Sarin is an extremely volatile nerve agent because of its ability to change from liquid to gas.
If it evaporates into a gas, it can spread into the environment.
Sarin’s designation by NATO is GB.
People are exposed to sarin through skin contact, eye contact or by breathing it in. Sarin can also be mixed with water or food.
Sarin dissipates quickly, presenting an immediate but short-lived threat.
Sarin’s main ingredient is methyl phosphonyl difluoride.
Mild or moderately exposed people usually recover completely. Severely exposed people are not likely to survive.
Symptoms of mild to moderate exposure include (from the CDC)
Small, pinpoint pupils
Drooling and excessive sweating
Nausea, vomiting, and/or abdominal pain
Slow or fast heart rate
Symptoms of severe exposure include
Loss of Consciousness
Respiratory failure possibly leading to death
Leave the area of contamination as quickly as possible. Seek fresh air if exposure occurs indoors. If exposure is outdoors, head to higher ground as sarin is heavier than air and sinks.
Remove contaminated clothing, flush eyes with water, and wash skin with soap and water.
If ingested, do not induce vomiting or flush with fluids.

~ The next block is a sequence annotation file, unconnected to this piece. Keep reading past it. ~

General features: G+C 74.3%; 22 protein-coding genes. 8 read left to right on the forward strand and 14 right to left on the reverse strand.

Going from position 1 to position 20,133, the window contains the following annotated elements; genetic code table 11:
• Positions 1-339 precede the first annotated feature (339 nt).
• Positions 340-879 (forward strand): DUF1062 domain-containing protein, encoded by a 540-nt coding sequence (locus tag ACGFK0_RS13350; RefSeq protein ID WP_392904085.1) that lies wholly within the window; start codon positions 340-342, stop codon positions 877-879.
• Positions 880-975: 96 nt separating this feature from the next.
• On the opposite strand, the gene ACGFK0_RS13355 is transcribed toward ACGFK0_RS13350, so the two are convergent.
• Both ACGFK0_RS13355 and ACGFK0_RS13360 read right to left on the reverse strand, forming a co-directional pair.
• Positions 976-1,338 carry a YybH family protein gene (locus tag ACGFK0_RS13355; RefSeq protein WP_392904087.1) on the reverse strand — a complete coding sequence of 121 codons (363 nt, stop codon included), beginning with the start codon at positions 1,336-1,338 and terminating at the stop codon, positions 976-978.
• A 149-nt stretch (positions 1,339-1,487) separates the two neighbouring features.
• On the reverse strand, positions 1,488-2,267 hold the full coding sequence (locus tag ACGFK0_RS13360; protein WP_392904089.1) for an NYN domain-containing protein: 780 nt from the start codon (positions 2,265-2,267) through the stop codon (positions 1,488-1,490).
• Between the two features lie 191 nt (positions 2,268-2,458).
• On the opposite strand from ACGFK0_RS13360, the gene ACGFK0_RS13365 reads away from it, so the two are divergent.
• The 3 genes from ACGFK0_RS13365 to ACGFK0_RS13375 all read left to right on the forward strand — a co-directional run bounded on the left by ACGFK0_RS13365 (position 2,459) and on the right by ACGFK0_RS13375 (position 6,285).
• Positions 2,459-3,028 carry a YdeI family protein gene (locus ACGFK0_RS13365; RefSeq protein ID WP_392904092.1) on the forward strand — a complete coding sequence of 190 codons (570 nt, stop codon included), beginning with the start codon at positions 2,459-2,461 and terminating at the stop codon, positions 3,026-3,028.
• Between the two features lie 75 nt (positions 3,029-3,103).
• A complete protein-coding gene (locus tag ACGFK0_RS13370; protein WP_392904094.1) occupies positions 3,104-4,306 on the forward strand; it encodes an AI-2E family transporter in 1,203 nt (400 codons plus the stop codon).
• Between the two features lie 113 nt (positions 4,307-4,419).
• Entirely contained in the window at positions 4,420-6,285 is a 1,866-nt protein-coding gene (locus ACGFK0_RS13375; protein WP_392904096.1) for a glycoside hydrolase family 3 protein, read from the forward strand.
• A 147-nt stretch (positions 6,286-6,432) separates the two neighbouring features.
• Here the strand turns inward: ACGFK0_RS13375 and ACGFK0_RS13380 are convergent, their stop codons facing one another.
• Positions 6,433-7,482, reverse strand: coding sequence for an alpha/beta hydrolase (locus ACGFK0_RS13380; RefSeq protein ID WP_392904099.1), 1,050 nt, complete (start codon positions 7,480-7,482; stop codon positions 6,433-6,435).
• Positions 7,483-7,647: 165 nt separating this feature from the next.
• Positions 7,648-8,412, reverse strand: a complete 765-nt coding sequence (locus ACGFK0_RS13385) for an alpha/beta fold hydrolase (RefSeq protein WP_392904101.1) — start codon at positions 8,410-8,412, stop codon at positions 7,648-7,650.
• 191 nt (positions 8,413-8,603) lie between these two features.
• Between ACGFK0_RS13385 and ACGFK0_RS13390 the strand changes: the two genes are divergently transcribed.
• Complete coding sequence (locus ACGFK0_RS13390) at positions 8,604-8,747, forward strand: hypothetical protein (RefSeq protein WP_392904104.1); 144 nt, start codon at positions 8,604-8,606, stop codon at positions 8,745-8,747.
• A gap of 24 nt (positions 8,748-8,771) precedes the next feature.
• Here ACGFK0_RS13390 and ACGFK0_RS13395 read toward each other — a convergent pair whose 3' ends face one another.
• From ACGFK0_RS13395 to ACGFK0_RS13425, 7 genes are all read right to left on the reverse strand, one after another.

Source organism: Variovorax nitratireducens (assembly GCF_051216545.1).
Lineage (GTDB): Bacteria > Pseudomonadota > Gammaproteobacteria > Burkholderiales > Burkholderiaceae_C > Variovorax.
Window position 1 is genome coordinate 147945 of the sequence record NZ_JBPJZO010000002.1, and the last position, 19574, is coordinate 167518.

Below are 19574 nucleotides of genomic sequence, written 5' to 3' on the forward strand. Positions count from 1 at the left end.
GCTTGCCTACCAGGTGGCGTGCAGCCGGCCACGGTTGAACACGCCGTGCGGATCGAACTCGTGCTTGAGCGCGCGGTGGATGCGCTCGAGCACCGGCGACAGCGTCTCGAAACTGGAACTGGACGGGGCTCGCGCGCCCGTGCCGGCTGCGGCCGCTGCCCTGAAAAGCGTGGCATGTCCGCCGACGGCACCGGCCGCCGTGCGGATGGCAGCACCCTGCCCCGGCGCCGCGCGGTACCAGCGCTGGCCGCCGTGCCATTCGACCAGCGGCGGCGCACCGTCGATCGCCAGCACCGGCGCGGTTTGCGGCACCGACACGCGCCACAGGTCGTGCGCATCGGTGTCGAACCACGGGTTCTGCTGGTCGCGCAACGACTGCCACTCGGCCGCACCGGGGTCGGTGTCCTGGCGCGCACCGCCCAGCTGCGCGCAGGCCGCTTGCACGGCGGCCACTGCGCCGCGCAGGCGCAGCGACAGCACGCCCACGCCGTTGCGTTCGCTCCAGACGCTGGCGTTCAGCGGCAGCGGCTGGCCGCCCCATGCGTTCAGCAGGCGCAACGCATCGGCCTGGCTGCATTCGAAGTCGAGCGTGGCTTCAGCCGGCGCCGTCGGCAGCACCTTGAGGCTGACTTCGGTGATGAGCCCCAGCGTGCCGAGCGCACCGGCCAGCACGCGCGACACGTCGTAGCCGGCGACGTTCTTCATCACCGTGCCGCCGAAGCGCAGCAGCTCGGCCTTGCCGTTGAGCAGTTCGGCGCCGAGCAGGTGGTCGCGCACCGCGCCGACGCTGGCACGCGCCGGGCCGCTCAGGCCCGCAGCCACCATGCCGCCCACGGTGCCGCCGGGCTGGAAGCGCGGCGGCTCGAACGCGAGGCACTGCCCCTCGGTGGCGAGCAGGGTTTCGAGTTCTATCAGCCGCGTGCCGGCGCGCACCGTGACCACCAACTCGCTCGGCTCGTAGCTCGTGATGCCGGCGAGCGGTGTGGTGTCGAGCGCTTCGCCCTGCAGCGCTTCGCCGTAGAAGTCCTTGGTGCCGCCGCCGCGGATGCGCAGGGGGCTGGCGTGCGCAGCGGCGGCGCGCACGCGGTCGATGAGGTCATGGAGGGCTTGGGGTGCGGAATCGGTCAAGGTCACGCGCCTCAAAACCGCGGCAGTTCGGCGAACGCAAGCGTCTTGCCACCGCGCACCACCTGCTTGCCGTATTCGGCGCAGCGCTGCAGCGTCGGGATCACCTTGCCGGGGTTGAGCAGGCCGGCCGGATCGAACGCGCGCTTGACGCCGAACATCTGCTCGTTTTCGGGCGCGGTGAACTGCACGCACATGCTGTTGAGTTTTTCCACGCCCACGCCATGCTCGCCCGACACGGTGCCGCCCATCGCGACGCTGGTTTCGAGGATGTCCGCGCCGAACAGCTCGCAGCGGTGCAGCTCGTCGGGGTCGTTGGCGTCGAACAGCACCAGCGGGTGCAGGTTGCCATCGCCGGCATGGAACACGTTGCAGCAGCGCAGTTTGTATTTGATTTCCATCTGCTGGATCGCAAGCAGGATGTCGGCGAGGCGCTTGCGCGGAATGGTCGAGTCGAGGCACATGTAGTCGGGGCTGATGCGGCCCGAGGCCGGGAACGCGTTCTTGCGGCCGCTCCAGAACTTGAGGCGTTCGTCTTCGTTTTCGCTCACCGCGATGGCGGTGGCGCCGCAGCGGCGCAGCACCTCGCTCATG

Medical care should be sought immediately. Antidotes are available in many hospitals.
1938 – Sarin is developed in Germany as a pesticide.
April-May 1967 – The US military secretly tests sarin in the Upper Waiakea Forest Reserve on the island of Hawaii. The testers detonate sarin-filled 155mm artillery shells to study how the nerve agent disperses in a tropical jungle. The Pentagon confirms the “Red Oak” program in November 2002.
March 16, 1988 – The Iraqi air force attacks the northern Iraq town of Halabja with poison gases that were thought to include sarin, VX and other deadly compounds. Reports indicate that 5,000 people died in the attack. Countless others suffer eyesight loss, respiratory ailments and cancers.
March 20, 1995 – The Aum Supreme Truth cult, now known as Aleph, places plastic bags of sarin on trains that converge in the Tokyo government district during rush hour. Thirteen people die and more than 5,000 become ill.
May 17, 2004 – A coalition convoy in Baghdad finds sarin gas in an artillery round that had been rigged as an improvised explosive device. The IED detonates as officials attempt to defuse it. Two members of the explosive ordinance team suffer minor exposure.
June 15, 2012 – Katsuya Takahashi, 54, the last fugitive suspect in the 1995 sarin attacks on the Tokyo subway, is captured by Japanese police, ending a 17-year manhunt.